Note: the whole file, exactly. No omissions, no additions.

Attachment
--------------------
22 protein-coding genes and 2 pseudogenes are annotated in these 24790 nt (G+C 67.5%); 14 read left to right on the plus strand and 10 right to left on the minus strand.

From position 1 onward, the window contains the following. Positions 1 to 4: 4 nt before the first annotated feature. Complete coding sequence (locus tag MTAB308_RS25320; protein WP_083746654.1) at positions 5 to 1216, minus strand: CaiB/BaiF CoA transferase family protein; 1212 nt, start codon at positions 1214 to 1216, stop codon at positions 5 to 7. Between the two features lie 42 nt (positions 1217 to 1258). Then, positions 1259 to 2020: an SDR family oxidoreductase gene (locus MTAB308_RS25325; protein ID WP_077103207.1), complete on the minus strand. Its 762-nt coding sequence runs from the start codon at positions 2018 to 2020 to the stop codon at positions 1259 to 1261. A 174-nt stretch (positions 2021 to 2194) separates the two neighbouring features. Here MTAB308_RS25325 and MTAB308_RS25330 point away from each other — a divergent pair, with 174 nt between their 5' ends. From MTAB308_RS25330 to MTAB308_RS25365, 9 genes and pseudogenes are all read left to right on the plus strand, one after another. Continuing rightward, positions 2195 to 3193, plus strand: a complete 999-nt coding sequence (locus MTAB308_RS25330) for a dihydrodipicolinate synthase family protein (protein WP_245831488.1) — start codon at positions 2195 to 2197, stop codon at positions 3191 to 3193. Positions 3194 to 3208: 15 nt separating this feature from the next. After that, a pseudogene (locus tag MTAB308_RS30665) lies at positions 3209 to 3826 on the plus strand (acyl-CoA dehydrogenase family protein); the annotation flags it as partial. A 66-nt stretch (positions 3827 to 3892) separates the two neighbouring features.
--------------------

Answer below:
22 protein-coding genes and 2 pseudogenes are annotated in these 24790 nt (G+C 67.5%); 14 read left to right on the plus strand and 10 right to left on the minus strand.

From position 1 onward, the window contains the following. Positions 1 to 4: 4 nt before the first annotated feature. Complete coding sequence (locus tag MTAB308_RS25320; protein WP_083746654.1) at positions 5 to 1216, minus strand: CaiB/BaiF CoA transferase family protein; 1212 nt, start codon at positions 1214 to 1216, stop codon at positions 5 to 7. Between the two features lie 42 nt (positions 1217 to 1258). Then, positions 1259 to 2020: an SDR family oxidoreductase gene (locus MTAB308_RS25325; protein ID WP_077103207.1), complete on the minus strand. Its 762-nt coding sequence runs from the start codon at positions 2018 to 2020 to the stop codon at positions 1259 to 1261. A 174-nt stretch (positions 2021 to 2194) separates the two neighbouring features. Here MTAB308_RS25325 and MTAB308_RS25330 point away from each other — a divergent pair, with 174 nt between their 5' ends. From MTAB308_RS25330 to MTAB308_RS25365, 9 genes and pseudogenes are all read left to right on the plus strand, one after another. Continuing rightward, positions 2195 to 3193, plus strand: a complete 999-nt coding sequence (locus MTAB308_RS25330) for a dihydrodipicolinate synthase family protein (protein WP_245831488.1) — start codon at positions 2195 to 2197, stop codon at positions 3191 to 3193. Positions 3194 to 3208: 15 nt separating this feature from the next. After that, a pseudogene (locus tag MTAB308_RS30665) lies at positions 3209 to 3826 on the plus strand (acyl-CoA dehydrogenase family protein); the annotation flags it as partial. A 66-nt stretch (positions 3827 to 3892) separates the two neighbouring features.